I've never seen feathers on a fish. Do the fish a favor and use good fish food, they will grow a lot faster and your pond will benefit from it. Get 10# shipped to you to try. https://optimalfishfood.com/product/optimal-starter-4/

It's the same reason why you don't feed range cubes to your dog, or that you don't have rabbit pellets on your dinner plate. There are feeds formulated specifically for the animal that you are feeding and they grow much better on them.


www.hoosierpondpros.com


http://www.pondboss.com/subscribe.asp?c=4
3/4 to 1 1/4 ac pond LMB, SMB, PS, BG, RES, CC, YP, Bardello BG, (RBT & Blue Tilapia - seasonal).
Joined: May 2017
Posts: 66
Likes: 3
T
Theeck Offline OP
OP Offline
T
Joined: May 2017
Posts: 66
Likes: 3
Good advice, I'm sure. I don't feed the fish in the pond typically but I have pet ducks there. It was the only thing I had handy. Maybe I will order some of the linked food, though, for the tank where I want to raise fatheads. Thanks.

Joined: Oct 2018
Posts: 2,293
Likes: 563
S
Offline
S
Joined: Oct 2018
Posts: 2,293
Likes: 563
Any chance you have FHM??? Because those are not GSH...

Joined: May 2017
Posts: 66
Likes: 3
T
Theeck Offline OP
OP Offline
T
Joined: May 2017
Posts: 66
Likes: 3
Originally Posted by Snipe
Any chance you have FHM??? Because those are not GSH...

Nope, these are about 5.5" long. Fatheads don't get that big. I am almost positive they are GSH. I'll defer to esshup since he is an expert but I am almost sure these are shiners.

Last edited by Theeck; 06/07/24 09:07 AM.
Joined: May 2017
Posts: 66
Likes: 3
T
Theeck Offline OP
OP Offline
T
Joined: May 2017
Posts: 66
Likes: 3

Last edited by Theeck; 06/07/24 09:04 AM.
Joined: Oct 2018
Posts: 2,293
Likes: 563
S
Offline
S
Joined: Oct 2018
Posts: 2,293
Likes: 563
I agree with what's in the net. The fish feeding in the video don't swim like shiners and I "think" Scott will agree with me, but I'll refrain from replying as I'm not there.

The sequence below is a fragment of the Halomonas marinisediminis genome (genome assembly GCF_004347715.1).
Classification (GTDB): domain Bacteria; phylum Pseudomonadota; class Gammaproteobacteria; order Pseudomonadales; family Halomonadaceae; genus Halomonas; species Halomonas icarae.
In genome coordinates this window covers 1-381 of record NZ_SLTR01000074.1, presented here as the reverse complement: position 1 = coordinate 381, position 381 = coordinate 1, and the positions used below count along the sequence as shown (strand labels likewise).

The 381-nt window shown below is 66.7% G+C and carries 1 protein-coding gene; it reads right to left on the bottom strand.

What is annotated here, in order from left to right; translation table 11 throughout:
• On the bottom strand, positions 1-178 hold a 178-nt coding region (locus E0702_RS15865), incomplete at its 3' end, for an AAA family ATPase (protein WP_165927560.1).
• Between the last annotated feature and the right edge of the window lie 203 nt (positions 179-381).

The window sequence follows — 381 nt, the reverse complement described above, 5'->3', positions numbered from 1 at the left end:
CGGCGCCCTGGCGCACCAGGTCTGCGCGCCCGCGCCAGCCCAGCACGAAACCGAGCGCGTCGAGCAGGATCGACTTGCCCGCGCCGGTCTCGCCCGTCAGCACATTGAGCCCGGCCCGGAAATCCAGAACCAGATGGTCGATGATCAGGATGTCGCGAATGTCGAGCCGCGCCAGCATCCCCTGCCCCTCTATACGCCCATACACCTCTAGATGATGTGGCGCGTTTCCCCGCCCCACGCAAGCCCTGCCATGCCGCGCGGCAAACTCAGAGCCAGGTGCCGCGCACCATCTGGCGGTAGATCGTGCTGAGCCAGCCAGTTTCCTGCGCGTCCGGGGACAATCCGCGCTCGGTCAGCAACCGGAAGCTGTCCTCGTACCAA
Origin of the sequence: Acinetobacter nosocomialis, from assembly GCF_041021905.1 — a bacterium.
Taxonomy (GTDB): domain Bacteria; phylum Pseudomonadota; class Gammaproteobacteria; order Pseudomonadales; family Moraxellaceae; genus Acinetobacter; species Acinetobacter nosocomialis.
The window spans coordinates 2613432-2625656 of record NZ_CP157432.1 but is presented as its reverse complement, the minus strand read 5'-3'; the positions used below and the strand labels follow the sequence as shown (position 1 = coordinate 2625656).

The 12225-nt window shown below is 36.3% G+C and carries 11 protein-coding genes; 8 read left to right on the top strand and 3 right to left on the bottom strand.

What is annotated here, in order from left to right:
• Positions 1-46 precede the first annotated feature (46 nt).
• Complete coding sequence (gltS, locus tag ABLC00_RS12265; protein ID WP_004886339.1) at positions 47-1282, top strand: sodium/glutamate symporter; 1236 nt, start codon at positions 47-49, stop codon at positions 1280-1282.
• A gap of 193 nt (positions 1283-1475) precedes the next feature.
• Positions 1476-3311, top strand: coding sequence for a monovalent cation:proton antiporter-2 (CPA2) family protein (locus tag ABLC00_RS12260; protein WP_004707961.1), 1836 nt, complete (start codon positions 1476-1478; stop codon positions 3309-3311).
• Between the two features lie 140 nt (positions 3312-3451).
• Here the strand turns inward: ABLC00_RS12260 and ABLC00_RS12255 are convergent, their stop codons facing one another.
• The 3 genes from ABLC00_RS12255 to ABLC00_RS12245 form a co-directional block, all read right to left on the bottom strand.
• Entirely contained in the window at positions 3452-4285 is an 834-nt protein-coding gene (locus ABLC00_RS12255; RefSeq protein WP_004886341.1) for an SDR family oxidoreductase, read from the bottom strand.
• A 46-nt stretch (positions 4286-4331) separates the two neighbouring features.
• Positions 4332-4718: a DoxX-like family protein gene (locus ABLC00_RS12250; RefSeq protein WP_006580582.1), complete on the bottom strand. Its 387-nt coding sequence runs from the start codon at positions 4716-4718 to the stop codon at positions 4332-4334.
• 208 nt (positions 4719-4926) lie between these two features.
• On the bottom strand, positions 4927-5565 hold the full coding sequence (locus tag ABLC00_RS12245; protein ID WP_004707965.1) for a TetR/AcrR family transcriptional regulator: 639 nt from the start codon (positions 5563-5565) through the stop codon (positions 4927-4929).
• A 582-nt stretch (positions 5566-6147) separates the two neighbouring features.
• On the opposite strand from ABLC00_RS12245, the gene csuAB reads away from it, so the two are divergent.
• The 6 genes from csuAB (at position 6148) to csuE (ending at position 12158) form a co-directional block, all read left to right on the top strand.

Joined: Jan 2009
Posts: 28,775
Likes: 910
Moderator
Ambassador
Field Correspondent
Lunker
Offline
Moderator
Ambassador
Field Correspondent
Lunker
Joined: Jan 2009
Posts: 28,775
Likes: 910
Not sure what's swimming but definitely GSH in the net.


www.hoosierpondpros.com


http://www.pondboss.com/subscribe.asp?c=4
3/4 to 1 1/4 ac pond LMB, SMB, PS, BG, RES, CC, YP, Bardello BG, (RBT & Blue Tilapia - seasonal).
Joined: May 2017
Posts: 66
Likes: 3
T
Theeck Offline OP
OP Offline
T
Joined: May 2017
Posts: 66
Likes: 3
I threw a line with a size 12 hook to check over the weekend and the fish are shiners in the video. Maybe they look weird because I lured them into shallow water with the feed. I got small trout pellets and threw them out this weekend and they were eating them. It seems the shiners in our pond like to cruise around the open water. I keep seeing them in schools near the surface in 4-6' of water.

I also put a pound of fatheads in the pond and, more significantly, put 2 pounds of fatheads in the 700-gallon stock tank. I set up a bug zapper over it and put raw hamburger on a piece of wood a couple inches above the water line to draw flies. I left the water flowing in for now but it is around 59 degrees in the tank. I might switch to an aerator this weekend. I tried feeding the fatheads but they were not interested. They were all bunched up at the bottom right below the water intake and seemed to be hiding in the muck at the bottom. Maybe this is what they normally do or maybe the temps affected this. I hope to be up there tomorrow so I can see how they are doing. I know of 2 shallow ponds (part of a small marsh set back from a river) on public ground nearby that don't appear to hold any fish - just water bugs and tadpoles. I may dump some in and see if the can establish a population. It's public so I could always go back and trap them if it works.